Robin Hood

Robin Hood (2010)

13 corrected entries

(1 vote)

Corrected entry: SPOILER: At the end of the movie, the French invasion fleet lands in craft which would be more at home in Saving Private Ryan. The first example of a specialized landing craft of any sort appeared in 1920, over 700 years after the events in the movie take place.

Correction: This is incorrect. In 1229 Jaime I, King of Aragon, invaded the Balearic Islands using armoured troop transports towed by galleys. These vessels had bows that opened to release troops directly onto the beaches. It's conceivable the French could have used the same technique around 25 years earlier.

Corrected entry: For the final battle, the French troops arrive on the South Coast of England - Robin Hood and company ride quickly to intercept them and despite being the other side of England appear to be the first troops to arrive?

Correction: They are shown meeting up with other Barons as well as King John along the way (Director's cut). It's not a matter of being the first to arrive, as being part of a unified army, all arriving at the same time.


Corrected entry: As Robin and his men first ride into Nottingham, just prior to meeting Friar Tuck, they ride past a large tree stump, cut very low to the ground. This stump has been smoothly cut with a chain saw, not with an ax, as would have occurred in Robin's time.

Bruce Trestrail Premium member

Correction: Or with a two man saw, such as they did have in that time?

Corrected entry: Near the end of the movie, just before the fight in the beach, Robin is riding his horse on top of the cliff. In the next shot, just a few moments later, he is in the beach leading the attack. There is not enough time for him to go down the cliff.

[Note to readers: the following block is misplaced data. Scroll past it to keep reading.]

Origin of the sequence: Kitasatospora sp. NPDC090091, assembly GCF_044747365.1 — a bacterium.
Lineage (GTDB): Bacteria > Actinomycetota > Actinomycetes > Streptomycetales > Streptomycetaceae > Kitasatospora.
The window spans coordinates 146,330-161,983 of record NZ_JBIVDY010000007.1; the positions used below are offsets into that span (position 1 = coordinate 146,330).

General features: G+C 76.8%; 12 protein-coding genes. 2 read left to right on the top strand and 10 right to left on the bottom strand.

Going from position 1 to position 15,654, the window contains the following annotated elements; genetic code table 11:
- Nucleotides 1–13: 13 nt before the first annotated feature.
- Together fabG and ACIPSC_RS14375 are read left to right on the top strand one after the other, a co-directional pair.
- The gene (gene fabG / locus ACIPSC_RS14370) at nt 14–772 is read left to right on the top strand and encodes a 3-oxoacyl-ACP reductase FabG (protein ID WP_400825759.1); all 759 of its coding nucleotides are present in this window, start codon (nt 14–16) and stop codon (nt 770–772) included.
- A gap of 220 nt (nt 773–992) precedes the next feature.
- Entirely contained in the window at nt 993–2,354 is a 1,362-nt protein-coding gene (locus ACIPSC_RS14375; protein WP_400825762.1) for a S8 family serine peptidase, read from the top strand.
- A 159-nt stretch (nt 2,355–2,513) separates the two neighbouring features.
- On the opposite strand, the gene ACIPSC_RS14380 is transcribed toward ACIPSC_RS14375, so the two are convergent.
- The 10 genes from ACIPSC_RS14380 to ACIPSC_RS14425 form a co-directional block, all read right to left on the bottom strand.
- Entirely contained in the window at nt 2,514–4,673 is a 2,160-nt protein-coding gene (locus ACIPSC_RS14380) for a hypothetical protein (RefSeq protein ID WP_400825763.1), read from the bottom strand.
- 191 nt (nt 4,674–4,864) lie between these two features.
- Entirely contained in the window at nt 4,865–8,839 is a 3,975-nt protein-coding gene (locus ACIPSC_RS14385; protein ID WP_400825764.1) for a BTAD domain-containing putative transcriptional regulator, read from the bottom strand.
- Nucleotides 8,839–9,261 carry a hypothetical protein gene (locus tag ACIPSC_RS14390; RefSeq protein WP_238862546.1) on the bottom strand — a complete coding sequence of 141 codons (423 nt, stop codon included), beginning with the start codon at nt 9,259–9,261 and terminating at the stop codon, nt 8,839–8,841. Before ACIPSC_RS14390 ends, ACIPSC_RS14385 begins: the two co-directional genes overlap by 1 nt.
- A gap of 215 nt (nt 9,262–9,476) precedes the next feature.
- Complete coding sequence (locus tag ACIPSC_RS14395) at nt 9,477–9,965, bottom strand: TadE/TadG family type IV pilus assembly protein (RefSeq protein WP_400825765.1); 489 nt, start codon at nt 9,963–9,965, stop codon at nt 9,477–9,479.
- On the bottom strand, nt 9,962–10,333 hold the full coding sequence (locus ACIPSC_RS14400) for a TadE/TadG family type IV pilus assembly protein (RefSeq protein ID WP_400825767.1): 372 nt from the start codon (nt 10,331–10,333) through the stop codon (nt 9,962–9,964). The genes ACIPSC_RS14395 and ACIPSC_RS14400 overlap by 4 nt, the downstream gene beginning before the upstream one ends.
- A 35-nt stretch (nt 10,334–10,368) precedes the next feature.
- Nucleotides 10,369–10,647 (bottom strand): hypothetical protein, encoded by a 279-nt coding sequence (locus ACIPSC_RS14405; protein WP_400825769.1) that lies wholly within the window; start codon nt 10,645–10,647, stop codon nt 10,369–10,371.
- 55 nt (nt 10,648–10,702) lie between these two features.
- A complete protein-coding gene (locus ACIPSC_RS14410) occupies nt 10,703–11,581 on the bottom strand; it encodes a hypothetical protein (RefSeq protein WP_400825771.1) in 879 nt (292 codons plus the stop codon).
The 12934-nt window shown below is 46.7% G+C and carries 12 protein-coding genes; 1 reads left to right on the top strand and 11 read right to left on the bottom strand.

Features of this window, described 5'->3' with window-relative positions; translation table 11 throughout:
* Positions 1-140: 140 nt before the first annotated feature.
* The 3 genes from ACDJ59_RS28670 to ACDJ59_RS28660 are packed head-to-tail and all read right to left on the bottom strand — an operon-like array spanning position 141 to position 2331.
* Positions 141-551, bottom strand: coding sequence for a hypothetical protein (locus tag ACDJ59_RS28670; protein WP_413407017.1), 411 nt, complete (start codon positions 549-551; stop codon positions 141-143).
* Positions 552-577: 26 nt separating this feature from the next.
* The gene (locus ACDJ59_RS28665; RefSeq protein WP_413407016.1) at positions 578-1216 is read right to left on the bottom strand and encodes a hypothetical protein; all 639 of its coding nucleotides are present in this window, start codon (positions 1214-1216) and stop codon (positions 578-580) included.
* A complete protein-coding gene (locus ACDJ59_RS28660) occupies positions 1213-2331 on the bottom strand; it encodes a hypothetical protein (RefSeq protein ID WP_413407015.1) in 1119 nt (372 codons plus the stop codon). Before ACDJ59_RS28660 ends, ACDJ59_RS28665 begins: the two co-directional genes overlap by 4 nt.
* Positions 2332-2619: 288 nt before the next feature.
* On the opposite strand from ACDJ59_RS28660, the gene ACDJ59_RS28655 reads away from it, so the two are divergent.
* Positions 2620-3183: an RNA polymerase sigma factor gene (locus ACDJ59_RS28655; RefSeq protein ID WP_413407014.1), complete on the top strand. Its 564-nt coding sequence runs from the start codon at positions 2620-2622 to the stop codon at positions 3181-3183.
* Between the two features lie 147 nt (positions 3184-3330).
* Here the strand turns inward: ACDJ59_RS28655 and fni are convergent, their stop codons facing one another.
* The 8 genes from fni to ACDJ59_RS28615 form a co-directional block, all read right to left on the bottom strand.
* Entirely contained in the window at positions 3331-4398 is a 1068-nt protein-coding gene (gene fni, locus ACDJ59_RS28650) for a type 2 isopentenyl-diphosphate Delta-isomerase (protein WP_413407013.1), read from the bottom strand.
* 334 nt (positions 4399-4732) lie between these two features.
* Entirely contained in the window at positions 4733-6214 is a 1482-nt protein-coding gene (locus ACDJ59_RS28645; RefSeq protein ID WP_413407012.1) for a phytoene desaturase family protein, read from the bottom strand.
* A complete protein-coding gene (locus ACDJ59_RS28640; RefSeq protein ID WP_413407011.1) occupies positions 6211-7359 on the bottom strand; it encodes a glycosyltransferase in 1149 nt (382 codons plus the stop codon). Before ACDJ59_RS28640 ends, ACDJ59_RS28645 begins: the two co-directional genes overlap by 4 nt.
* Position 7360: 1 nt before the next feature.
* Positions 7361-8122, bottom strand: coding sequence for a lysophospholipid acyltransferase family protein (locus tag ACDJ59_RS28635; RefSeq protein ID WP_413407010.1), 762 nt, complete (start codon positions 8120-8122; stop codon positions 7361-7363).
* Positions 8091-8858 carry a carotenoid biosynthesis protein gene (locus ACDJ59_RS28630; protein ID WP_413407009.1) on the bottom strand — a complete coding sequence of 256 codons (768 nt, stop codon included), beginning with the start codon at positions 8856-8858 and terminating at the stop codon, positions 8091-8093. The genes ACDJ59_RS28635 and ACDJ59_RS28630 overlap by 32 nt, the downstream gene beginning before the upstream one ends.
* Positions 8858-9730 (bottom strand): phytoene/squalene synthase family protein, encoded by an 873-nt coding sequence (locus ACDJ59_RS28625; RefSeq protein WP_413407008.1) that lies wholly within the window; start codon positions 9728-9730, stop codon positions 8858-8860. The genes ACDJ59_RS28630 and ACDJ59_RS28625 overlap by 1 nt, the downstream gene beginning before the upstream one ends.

Correction: The charge to the beach is not shown in real time.


Corrected entry: English archers repelling the French Army landing are lined up, single file, along the cliff's top edge. Wrong. One, they are shooting arrows into a prevailing on-shore wind, therefore, highly unlikely that their arrows would reach the French at water's edge; two, the archers are congregated into a block so that their arrows would arrive in a thick "hail"; and three, after launching their arrows, archers were expected to join the fray, something that they could not do in a timely manner.

Correction: So what are you claiming the mistake is? Poor tactics? Because that does happen. "Highly unlikely" is a poor choice of words for a mistake - it shows that this is an opinion on your part, which is not an acceptable basis for a mistake. Just because you feel that the battle should be run differently, that doesn't make it an error. You have to justify why this is a movie mistake and not just poor decisions by the characters.

Tailkinker Premium member

Corrected entry: French Army landing: Horses get sea-sick and the English Channel is a very rough body of water - therefore, it's highly unlikely that knights would be able to ride their horses off the landing barges into battle.

Correction: Except this very thing was done in real history, so that must not be the case.

Phixius Premium member

Corrected entry: The grain to be planted was corn. In England at the end of the middle ages corn was unknown. It came from America more than 100 years later.


Correction: In Great Britain, where the movie is set, the word "corn" does not refer to maize (which is called corn in the USA), but to a grain, such as wheat.